One of these days I want to buy a boat and go exploring. We have done several trips in Phang Nga Bay with friends and family. Our last one was back in September 2010. I had planned that trip as an afternoon excursion, renting a longtail boat and aiming to reach James Bond Island late in the afternoon when all the tours had gone home and hopefully with the bonus of some golden afternoon light – it half worked.
We were the only visitors on this otherwise crowded tourist attraction, but on that day the light was poor, with dark clouds and some light drizzle. So I said “we have to try that again” and time has ticked by, and it’s been more than four years since our last Phang Nga Bay trip. Well, earlier this month my cousin and his family who live in Singapore came to Phuket for a few days. I had a day off last month and the weather looked good, so we decided that Phang Nga Bay had to be visited again. So, we headed up to Phang Nga in two cars as there were nine of us altogether. We set off late morning and stopped off first at Wat Suwan Kuha temple which is just before Phang Nga Town. Wat Suwan Kuha features lots of monkeys outside and a big reclining Buddha inside along with many other Buddha images and behind the Buddha cave is a larger cave.
After the stop it was time for lunch. We played it safe and went for lunch at Dairy Hut Seafood which is just past Phang Nga Town. Then we backtracked a few km just before Phang Nga Town if coming from Phuket there is a right turn and a sight saying “Phang Nga National Park” which leads down to the Phang Nga municipal jetty. Arriving at the jetty, longtail boat drivers leap into the road to flag down cars.
We arranged with the boat boys to take our group to Panyee village first and then James Bond Island (real name Koh Khao Ping Gan). The jetty is up a mangrove river about 7km north of Panyee, about 20 minutes by longtail boat. Payee is a stilted village built around a large limestone karst. I find this place very interesting, once beyond the row of restaurants and souvenir stalls. It’s what I think of as a micro-society, a place slightly removed from reality, a little isolated from the rest of the world, although these days there are hundreds of tourists visiting every day. Thus even more reason to find some backstreets.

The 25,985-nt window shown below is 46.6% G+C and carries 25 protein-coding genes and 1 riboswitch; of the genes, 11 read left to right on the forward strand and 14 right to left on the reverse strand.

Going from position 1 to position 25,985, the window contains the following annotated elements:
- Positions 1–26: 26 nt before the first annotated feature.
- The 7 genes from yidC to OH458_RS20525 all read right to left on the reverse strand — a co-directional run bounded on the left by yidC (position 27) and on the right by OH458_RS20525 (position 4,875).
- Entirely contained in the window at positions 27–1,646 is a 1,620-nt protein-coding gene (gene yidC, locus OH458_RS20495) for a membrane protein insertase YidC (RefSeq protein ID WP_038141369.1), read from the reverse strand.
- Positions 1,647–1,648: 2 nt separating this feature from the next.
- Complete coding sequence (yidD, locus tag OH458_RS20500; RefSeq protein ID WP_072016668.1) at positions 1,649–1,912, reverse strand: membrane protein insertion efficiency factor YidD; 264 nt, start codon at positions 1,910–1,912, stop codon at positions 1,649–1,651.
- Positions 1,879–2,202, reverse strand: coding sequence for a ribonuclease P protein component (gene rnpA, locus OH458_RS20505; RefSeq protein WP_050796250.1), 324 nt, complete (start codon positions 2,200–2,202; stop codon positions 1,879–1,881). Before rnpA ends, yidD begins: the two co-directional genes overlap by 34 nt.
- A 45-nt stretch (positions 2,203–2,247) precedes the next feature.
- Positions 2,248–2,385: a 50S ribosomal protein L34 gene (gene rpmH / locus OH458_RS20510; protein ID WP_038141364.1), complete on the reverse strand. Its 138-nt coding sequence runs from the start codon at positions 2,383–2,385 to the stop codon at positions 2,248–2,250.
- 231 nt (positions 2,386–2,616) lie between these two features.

Everything is built around the rocky island called Koh Panyee which towers above the village. Since our last visit there have been a couple of changes ... the mosque has been rebuilt with shiny golden minarets, and the island has a floating football pitch. We walked through narrow streets passing the mosque to the west side of the island.
The back streets of Panyee village are narrow and (to me) full of interest. At every step I wonder what it’s like to live here. I imagine it’s a very close community where everyone knows everyone and doors are always open. Life will have changed a lot over the last 20 years with tourism generating a lot of income, but it’s still a fishing village at heart.
The mosque when we last visited looked rather sad. It now looks much healthier. Panyee is Muslim, like much of the Phang Nga coastal area. Although the stallholders selling souvenirs look a little bored, I see a lot of smiles here, I think it’s an easy lifestyle. Crossing over from where we landed, past the mosque I found what I wanted to see – the floating football pitch. It wasn’t there when we visited in 2010 although there was a concrete recreation area attached to the school.
We all enjoyed a run around. The kids realised that you’d get quite wet playing here, as you’d need to jump into the sea to retrieve the ball any time it went out of play. We spent about an hour at Koh Panyee and I think I would happily spend half a day there taking photos. It was nearly 4pm when we started heading towards James Bond Island, which is about another 7km south. We went via a small island where several sea kayak companies have their bases and on a busy high season day you can find hundreds of tourists on a little kayak tour (part of a day trip package) – not for serious kayakers. Our longtail picked a path through the kayaks and through a small cave. All of these little islands are beautiful. We got to Koh Khao Phing Gan (the proper name for James Bond Island) about 4:30pm. The tall rock that sticks up from the water is called Koh Tapu, which means “Nail Island”. I wonder how many years until it falls over? I’m sure the base looked fatter in the movie. In the late afternoon light, this area is gorgeous. Photo A was taken at nearly 5:30pm, by which time we had this “crowded” tourist attraction to ourselves. Even the souvenir stall holders had gone. I had not noticed before, maybe it was the light, but you can see Koh Panyee from here, 7km to the north – what a view.
We sped back to the Phang Nga pier in about 25 minutes from James Bond Island, passing Koh Panyee with the sun sinking low. Perfect day!
Jamie Monk works at liveaboard dive specialists Sunrise Divers. For more information call: 084 626 4646 or visit: sunrise-divers.com